God Willing and The Creek Don’t Rise

Photo Credit: Shelah Marie


Late last Friday afternoon, I joined a Zoom call. Several DJA team members were there as was a client in Detroit. In all, three Black women, similar in age, were present. The obligatory, “How are you doing?” started the conversation. Our client pausedwe’ve developed wonderful rapportaverted her eyes, and said “You know, God willing and the creek don’t rise.” All three Black women in the meeting burst into familiar laughter. We were in a space in which we fully belonged, able to experience and share a mutual sense of exhaustion in a way that reinforced sisterhood and support. I haven’t stopped smiling since. 

The saying “God willing and the creek don’t rise” has been around for a long time, but it was likely popularized in Johnny Nash’s song “If the Lord’s Willing.” Most folks I know attribute it to our Big Mamas. Wikipedia describes it as an “American slang expression implying strong intentions subject to complete frustration by uncommon but not unforeseeable events.” Note: If you like following rabbit holes, I strongly recommend a bit of exploration on the origin of the phrase. It's hotly contested, to say the least.

Back to belonging: This is the sweet spot that so many of us are trying to find in our work, in our relationships, and in the health of our organizations. Belonging is never feeling “othered.” It’s always knowing, without too much effort exerted by anyone in particularand certainly not by youthat you are in the right place. You are seen. You are valued as “part of us”; not in an assimilationist way, but in a way that allows your full essence to be present, expressed, and, simultaneously, a part of who we are. It’s a feeling, not an action, which means it goes beyond “inclusion training.” There’s no number of bullet-point check-lists on how to be inclusive that can teach one person how to convey a sense of belonging to another. Conveying a sense of belonging requires being fully comfortable and competent with usall of usin a shared space. 

So how can leaders and organizations create and nurture a sense of belonging? Try these tips:

  1. Be warm and welcoming. I can’t overstate this. Humans can feel the emotions of other humans. Warmth is a universally desirable emotion, and it translates beautifully across cultures (even in virtual spaces). 
  2. Be humble and culturally competent. When someone says something that is unfamiliar to you, listen and allow the focus to stay on them. An alternative would be to say, “Yes, I understand exactly what you mean. I had that same experience before. Don’t worry…” That’s not only hijacking a conversation, it’s re-centering yourself. Mostly, it is the opposite of cultural competence. 
  3. Commit to hiring and retaining people from backgrounds underrepresented in your organization. Belonging is most possible when a person is not “the only one” in the space. It’s hard to have an experience like the one I mentioned, a shared moment of cultural familiarity, when there aren’t any other folks “like me” around.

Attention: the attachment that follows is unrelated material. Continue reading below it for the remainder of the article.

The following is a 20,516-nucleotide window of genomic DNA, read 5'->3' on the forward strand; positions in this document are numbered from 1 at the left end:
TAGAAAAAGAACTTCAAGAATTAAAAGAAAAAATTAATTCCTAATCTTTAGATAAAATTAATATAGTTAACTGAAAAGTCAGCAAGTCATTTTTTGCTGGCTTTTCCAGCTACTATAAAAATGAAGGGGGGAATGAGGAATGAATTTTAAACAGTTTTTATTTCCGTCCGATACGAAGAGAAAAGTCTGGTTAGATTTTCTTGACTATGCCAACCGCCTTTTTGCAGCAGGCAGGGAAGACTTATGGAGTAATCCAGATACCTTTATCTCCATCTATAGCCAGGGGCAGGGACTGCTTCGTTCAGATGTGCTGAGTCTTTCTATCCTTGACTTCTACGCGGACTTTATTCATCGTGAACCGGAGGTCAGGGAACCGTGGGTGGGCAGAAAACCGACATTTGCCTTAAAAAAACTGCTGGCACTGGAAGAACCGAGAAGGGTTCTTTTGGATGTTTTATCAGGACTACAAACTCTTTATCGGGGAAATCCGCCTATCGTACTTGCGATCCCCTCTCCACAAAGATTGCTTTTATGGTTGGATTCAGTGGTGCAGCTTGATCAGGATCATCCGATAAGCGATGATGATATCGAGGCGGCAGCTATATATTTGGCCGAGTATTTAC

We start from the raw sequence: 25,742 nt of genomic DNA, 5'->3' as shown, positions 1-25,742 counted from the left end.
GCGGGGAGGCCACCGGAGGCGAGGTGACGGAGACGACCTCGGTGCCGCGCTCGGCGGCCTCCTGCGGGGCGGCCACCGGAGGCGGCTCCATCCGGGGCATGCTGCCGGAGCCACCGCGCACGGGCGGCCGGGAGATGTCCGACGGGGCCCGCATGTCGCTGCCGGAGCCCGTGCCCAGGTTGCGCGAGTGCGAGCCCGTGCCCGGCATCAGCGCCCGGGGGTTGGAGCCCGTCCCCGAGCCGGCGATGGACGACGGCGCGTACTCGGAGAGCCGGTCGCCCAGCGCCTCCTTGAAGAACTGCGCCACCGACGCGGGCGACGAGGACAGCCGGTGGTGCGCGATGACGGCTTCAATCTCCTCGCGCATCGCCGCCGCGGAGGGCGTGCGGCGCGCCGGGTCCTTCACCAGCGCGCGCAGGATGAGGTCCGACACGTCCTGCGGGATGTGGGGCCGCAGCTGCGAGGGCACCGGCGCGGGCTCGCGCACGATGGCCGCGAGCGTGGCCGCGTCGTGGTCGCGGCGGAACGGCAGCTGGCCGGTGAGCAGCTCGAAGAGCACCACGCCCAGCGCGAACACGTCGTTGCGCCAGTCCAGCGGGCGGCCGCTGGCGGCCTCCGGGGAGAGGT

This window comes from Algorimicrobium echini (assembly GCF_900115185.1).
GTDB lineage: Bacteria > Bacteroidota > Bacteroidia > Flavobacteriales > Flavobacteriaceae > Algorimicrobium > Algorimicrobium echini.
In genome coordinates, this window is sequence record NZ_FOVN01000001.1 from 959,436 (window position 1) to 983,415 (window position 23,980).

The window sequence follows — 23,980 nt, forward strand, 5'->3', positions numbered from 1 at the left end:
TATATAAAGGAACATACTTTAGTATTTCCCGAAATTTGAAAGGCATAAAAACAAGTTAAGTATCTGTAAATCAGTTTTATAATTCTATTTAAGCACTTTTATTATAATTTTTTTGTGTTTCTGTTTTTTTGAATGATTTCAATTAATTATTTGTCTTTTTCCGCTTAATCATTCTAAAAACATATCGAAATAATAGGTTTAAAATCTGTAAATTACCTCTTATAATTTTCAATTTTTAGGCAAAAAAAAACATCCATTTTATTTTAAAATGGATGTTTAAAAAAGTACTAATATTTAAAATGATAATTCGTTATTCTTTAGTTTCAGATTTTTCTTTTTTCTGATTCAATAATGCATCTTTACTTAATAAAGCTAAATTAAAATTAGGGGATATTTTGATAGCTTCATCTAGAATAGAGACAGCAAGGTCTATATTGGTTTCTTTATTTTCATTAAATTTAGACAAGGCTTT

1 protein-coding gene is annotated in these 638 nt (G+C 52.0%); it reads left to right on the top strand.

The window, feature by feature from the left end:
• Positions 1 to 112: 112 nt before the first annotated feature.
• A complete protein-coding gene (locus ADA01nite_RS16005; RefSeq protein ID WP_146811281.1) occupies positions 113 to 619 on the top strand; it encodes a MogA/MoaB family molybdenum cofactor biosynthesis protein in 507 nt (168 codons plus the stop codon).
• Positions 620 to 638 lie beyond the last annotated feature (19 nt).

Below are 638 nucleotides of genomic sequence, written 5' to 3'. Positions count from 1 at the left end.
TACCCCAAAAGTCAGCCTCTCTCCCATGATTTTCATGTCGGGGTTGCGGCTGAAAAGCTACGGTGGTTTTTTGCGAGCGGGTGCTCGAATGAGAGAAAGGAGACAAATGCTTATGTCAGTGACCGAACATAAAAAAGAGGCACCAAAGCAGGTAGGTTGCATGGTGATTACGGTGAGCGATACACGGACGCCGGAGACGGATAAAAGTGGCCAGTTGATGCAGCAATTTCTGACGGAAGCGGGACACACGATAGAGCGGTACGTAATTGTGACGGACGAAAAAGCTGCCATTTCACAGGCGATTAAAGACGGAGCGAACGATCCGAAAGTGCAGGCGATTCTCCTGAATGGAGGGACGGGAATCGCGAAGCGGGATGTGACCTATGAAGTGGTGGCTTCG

4. Avoid asking people to “bring their full selves” to a space and then expect them to do heavy lifting by teaching you about their experiences or by being made to feel like they have to over-explain themselves in order to be validated. 
  5. Avoid making decisions based on “What I would like?'' or “What I would do?” Instead, pause and ask:
    • What criteria have I/we used to make decisions like this in the past?
      • Can we share our criteria in order to get alternative points of view about them?
    • Who will be impacted by this decision? 
      • How can I/we invite and incorporate their input in the process?
  6. Use inclusive and intentional language. Words are important. They convey meaning. Consider your word choices carefully, and use them wisely. 
  7. Be transparent. Share your thinking early and in draft form. Invite others to ask questions and provide input that might inform your direction. 
  8. Be vulnerable and share a bit of yourself first. Think about it: It’s a lot to ask a person who is often “the only one” or regularly feels “othered” to have to, yet again, expose themselves. Demonstrate your values through your genuine behaviors, and let people step forward as they feel comfortable. 
  9. Be constantly in the spirit of learning and modeling. Who you are shows in your actions as much as in your words. Make them match. 
  10. Don’t run away. The work of being an ally, creating space for others who have been subjected to barriers, isn’t optional. It’s also not easy. Stay the course. 

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